Is corruption efficiency-enhancing? A case study of the Central and Eastern European region.

Author:Giordano, Claire
Position::Report
 
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  1. Introduction

    There is a vast, yet inconclusive, literature exploring the link between Corruption and economic growth, measured by a whole range of indicators (GDP, total factor productivity growth, investment rates). Some authors argue that corruption may foster economic development in that it constitutes the necessary "grease" to lubricate the wheels of stiff government administration, helping to overcome bureaucratic constraints, inefficient provision of public services and rigid laws. Others point out that the direction of the impact depends on the context in which corruption takes place, because instead of speeding up procedures, corrupt officials have an incentive to cause greater administrative delay in order to attract more bribes. The advocates of the "sand-the wheels" hypothesis argue that corruption reduces economic performance due to rent-seeking, increases of transaction costs and uncertainty, inefficient investment and misallocation of production factors. Moreover, the size of a country and the "industrial organization" of corruption, i.e. the degree of centralization of control and the time horizon of bureaucrats in power, can also influence the significance and sign of the relationship between corruption and economic growth, suggesting that nonlinearities are at play.

    The incidence of corruption in the business environment can affect Aggregate total factor productivity (TFP) growth both directly and indirectly. Corruption influences individual firm performance directly by favouring or constraining productive activities. Indirectly, corruption may condition the degree of efficiency with which production factors are allocated across firms operating in a given sector, by diverting or channeling resources from the most to the least productive units. The reasons are manifold. Since corruption is illegal and must be kept secret, government officials will tend to induce substitution into the goods on which bribes can be more easily collected, shifting a country's investments away from the highest value projects to less useful projects if the latter offer better opportunities to collect bribes and avoid detection (Shleifer and Vishny 1993). Corrupt bureaucrats may also maintain monopolies, prop up inefficient firms, prevent firm entry, discourage innovation and allocate talent, technology and capital away from their most productive uses (Murphy, Shleifer and Vishny 1991; 1993; Campos, Estrin and Proto 2010). When profits are extracted from firms via bribes, entrepreneurs may choose to expand less rapidly or to forgo productive activity altogether, to shift their savings towards the informal sector, to organize production to minimize the need for public services and therefore interaction with public officials, thus leading to a sub-optimal size of their enterprise. By giving preference to businesses that are not necessarily on the cusp of innovation, corruption can impede "creative destruction". Indeed, the better connected firms, which successfully pay bribes to obtain government services and not necessarily are the most productive, can operate with far from optimal input combinations and survive (Garcia Santana et al. 2016). More in general, enormous time is lost by entrepreneurs engaged in corrupt activities, at the expense of firms productively running their business. On the other hand, it has been argued that corruption can guarantee efficient outcomes in competitions for government services: more productive entrepreneurs can afford higher bribes, so that licenses and government contracts are assigned to the most efficient firms (Lui 1985; Beck and Maher 1986). Moreover, bureaucrats themselves have an incentive to drive the most inefficient firms out of business, thereby enhancing the profitability of remaining firms, which in turns allows demanding higher bribes (Bliss and Di Tella 1997). More generally, corruption may promote allocative efficiency by allowing firms to correct pre-existing government failures, such as weak institutions or stiff regulations. Ultimately, the impact of corruption on input allocation is an empirical question that we intend to explore in this article.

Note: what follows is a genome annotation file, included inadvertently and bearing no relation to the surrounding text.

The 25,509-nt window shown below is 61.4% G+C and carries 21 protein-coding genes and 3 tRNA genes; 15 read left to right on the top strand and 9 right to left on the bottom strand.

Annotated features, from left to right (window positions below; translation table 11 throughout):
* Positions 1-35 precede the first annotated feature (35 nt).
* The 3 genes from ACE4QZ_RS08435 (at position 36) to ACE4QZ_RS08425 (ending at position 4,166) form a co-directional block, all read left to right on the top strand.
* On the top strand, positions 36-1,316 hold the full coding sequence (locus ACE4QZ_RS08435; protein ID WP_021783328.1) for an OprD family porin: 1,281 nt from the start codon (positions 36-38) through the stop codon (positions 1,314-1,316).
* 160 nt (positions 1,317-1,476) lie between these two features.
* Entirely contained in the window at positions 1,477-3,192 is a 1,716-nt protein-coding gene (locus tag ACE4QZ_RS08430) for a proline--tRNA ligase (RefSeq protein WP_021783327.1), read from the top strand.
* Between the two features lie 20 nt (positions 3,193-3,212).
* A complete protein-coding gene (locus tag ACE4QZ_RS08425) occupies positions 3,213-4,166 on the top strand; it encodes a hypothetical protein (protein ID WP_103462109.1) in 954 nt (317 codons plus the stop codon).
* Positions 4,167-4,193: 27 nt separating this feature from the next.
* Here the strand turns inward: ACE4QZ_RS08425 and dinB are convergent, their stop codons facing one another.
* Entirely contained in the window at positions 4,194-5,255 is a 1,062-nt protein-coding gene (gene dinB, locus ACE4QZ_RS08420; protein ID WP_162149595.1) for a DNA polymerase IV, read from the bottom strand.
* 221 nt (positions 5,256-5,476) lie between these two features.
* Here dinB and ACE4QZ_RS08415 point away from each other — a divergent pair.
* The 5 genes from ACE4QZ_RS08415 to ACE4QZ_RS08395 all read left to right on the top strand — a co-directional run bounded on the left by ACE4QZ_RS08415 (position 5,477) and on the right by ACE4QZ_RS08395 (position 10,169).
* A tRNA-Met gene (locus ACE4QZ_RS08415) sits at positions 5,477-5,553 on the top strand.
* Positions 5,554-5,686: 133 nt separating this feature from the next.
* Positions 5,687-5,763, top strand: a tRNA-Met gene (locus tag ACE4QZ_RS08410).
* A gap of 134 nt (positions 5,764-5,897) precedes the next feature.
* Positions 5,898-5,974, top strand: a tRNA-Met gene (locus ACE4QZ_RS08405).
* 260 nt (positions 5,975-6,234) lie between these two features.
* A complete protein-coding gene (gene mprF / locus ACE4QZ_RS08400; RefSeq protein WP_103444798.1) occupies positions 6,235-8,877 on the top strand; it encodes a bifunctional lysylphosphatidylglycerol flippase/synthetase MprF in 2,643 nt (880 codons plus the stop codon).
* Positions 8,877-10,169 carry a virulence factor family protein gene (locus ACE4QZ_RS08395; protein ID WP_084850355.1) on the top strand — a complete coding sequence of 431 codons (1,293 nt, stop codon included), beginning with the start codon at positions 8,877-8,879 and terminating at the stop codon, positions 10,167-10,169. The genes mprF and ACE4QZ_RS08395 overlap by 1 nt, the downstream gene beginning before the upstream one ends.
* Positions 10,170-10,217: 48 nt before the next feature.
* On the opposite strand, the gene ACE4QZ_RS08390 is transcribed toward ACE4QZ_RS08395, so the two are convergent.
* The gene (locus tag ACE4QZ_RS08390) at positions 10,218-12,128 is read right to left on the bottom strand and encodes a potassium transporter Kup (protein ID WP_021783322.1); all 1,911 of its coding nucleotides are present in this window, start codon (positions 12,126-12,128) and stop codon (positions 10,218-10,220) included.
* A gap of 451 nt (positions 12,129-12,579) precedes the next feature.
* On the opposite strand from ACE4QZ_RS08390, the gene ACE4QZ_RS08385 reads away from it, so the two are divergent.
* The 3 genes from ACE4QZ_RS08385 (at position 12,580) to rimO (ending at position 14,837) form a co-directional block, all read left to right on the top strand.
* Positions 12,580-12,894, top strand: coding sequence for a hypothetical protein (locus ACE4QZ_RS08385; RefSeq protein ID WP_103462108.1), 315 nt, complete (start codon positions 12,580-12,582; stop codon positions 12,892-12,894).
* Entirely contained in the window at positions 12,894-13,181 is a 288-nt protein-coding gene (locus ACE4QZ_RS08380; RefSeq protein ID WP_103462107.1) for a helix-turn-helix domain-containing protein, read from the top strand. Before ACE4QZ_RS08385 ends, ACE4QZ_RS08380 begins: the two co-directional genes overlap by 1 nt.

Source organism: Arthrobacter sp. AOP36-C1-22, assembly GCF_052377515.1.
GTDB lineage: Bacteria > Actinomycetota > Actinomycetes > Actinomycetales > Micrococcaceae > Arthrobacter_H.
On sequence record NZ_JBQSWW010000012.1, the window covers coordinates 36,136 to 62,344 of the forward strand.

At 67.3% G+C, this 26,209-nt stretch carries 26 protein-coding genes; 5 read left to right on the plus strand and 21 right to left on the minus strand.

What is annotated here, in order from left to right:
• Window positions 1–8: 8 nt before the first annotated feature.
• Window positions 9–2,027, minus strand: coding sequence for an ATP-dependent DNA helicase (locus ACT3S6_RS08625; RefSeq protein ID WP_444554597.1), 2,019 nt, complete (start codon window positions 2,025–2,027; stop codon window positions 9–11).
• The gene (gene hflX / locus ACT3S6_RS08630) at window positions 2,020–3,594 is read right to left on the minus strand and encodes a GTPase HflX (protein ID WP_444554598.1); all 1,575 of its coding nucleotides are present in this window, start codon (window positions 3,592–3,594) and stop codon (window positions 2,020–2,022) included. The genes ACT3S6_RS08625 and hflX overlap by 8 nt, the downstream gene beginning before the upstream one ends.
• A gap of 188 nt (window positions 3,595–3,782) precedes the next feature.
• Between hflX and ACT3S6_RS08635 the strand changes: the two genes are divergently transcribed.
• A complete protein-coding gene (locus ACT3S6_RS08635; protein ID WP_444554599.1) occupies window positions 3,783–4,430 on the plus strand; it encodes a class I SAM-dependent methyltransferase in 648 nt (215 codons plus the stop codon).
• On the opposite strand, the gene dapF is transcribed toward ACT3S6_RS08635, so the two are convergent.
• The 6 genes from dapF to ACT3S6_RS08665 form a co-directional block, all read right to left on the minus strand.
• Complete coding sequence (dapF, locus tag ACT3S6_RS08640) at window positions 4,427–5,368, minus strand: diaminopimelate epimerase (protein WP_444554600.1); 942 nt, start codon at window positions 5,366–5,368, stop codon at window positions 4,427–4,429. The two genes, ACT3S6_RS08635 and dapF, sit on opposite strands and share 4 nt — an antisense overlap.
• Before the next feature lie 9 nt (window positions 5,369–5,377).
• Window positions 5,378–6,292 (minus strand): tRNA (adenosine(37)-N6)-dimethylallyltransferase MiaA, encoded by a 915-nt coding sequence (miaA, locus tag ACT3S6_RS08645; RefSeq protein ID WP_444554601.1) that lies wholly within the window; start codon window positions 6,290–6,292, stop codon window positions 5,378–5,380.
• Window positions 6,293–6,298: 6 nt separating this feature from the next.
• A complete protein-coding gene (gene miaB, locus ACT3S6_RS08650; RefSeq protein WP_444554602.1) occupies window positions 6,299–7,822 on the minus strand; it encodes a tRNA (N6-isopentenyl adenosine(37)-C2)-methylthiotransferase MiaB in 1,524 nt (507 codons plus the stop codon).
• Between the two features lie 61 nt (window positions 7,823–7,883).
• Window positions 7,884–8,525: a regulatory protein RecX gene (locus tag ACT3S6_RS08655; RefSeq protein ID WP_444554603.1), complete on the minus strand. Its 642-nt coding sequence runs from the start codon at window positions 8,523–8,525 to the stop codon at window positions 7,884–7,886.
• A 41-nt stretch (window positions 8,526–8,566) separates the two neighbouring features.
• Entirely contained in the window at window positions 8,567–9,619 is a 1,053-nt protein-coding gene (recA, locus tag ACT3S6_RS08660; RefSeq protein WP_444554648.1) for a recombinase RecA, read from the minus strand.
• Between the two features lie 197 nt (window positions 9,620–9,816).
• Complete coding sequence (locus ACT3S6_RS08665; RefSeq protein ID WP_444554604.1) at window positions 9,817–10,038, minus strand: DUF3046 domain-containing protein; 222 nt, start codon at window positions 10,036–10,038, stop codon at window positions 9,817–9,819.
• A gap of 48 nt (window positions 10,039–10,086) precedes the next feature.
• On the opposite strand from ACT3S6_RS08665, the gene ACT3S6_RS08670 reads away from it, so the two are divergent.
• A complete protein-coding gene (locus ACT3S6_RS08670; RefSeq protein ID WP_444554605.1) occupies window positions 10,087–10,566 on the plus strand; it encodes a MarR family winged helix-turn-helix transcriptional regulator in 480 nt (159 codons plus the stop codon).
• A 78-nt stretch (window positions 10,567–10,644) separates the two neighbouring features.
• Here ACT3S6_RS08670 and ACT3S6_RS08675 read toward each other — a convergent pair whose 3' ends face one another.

Most of the empirical literature has focused either on the effect of firm-level bribery on firm productivity (for example, De Rosa, Gooroochurn and Gorg 2010; Hanousek and Kochanova 2016) or on the impact of total-economy corruption on a country's aggregate economic performance (for instance, Mauro 1995; Tanzi and Davoodi 1997). In this study, instead, we use firm-level data on bribes, which allow exploring the variance in firm experiences with corruption within countries, and we investigate the relationship between bribes and one specific determinant of sectorial TFP growth, that is the within-sector allocative efficiency of both capital and labour. To our knowledge, this is the first attempt in the literature to employ corruption data, collected at firm level and appropriately aggregated at the sector level, in order to explain sectorial input (mis)allocation. (1)